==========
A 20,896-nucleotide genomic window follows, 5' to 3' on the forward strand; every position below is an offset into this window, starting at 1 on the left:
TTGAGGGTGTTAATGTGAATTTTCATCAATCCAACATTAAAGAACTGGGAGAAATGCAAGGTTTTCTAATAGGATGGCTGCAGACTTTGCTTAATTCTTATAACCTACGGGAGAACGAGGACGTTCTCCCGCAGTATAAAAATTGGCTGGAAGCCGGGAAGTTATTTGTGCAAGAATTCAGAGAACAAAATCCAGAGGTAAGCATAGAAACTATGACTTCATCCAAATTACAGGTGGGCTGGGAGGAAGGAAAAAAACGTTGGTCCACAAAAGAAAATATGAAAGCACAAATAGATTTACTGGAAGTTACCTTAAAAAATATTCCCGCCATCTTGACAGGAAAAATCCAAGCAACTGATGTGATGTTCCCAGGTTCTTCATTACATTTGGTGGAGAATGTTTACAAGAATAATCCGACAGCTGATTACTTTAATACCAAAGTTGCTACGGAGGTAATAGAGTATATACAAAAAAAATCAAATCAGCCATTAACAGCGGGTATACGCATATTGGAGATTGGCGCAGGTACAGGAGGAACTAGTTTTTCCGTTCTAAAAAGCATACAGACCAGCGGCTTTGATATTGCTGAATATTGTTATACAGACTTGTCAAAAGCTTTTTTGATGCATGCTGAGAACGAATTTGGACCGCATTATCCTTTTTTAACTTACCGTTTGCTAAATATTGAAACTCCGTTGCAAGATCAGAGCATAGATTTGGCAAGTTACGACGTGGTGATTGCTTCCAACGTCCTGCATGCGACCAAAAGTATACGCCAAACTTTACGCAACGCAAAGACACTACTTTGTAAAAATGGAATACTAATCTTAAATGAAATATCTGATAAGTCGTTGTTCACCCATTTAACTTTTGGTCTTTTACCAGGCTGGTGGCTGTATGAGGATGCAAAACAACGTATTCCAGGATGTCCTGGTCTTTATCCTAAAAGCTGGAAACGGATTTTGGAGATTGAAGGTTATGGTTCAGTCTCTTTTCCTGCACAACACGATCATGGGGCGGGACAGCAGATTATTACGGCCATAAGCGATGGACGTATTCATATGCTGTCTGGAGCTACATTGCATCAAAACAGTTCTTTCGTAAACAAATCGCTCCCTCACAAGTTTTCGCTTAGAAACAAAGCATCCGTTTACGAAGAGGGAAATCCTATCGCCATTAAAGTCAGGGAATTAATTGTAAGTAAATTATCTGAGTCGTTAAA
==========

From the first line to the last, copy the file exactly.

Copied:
A 20,896-nucleotide genomic window follows, 5' to 3' on the forward strand; every position below is an offset into this window, starting at 1 on the left:
TTGAGGGTGTTAATGTGAATTTTCATCAATCCAACATTAAAGAACTGGGAGAAATGCAAGGTTTTCTAATAGGATGGCTGCAGACTTTGCTTAATTCTTATAACCTACGGGAGAACGAGGACGTTCTCCCGCAGTATAAAAATTGGCTGGAAGCCGGGAAGTTATTTGTGCAAGAATTCAGAGAACAAAATCCAGAGGTAAGCATAGAAACTATGACTTCATCCAAATTACAGGTGGGCTGGGAGGAAGGAAAAAAACGTTGGTCCACAAAAGAAAATATGAAAGCACAAATAGATTTACTGGAAGTTACCTTAAAAAATATTCCCGCCATCTTGACAGGAAAAATCCAAGCAACTGATGTGATGTTCCCAGGTTCTTCATTACATTTGGTGGAGAATGTTTACAAGAATAATCCGACAGCTGATTACTTTAATACCAAAGTTGCTACGGAGGTAATAGAGTATATACAAAAAAAATCAAATCAGCCATTAACAGCGGGTATACGCATATTGGAGATTGGCGCAGGTACAGGAGGAACTAGTTTTTCCGTTCTAAAAAGCATACAGACCAGCGGCTTTGATATTGCTGAATATTGTTATACAGACTTGTCAAAAGCTTTTTTGATGCATGCTGAGAACGAATTTGGACCGCATTATCCTTTTTTAACTTACCGTTTGCTAAATATTGAAACTCCGTTGCAAGATCAGAGCATAGATTTGGCAAGTTACGACGTGGTGATTGCTTCCAACGTCCTGCATGCGACCAAAAGTATACGCCAAACTTTACGCAACGCAAAGACACTACTTTGTAAAAATGGAATACTAATCTTAAATGAAATATCTGATAAGTCGTTGTTCACCCATTTAACTTTTGGTCTTTTACCAGGCTGGTGGCTGTATGAGGATGCAAAACAACGTATTCCAGGATGTCCTGGTCTTTATCCTAAAAGCTGGAAACGGATTTTGGAGATTGAAGGTTATGGTTCAGTCTCTTTTCCTGCACAACACGATCATGGGGCGGGACAGCAGATTATTACGGCCATAAGCGATGGACGTATTCATATGCTGTCTGGAGCTACATTGCATCAAAACAGTTCTTTCGTAAACAAATCGCTCCCTCACAAGTTTTCGCTTAGAAACAAAGCATCCGTTTACGAAGAGGGAAATCCTATCGCCATTAAAGTCAGGGAATTAATTGTAAGTAAATTATCTGAGTCGTTAAA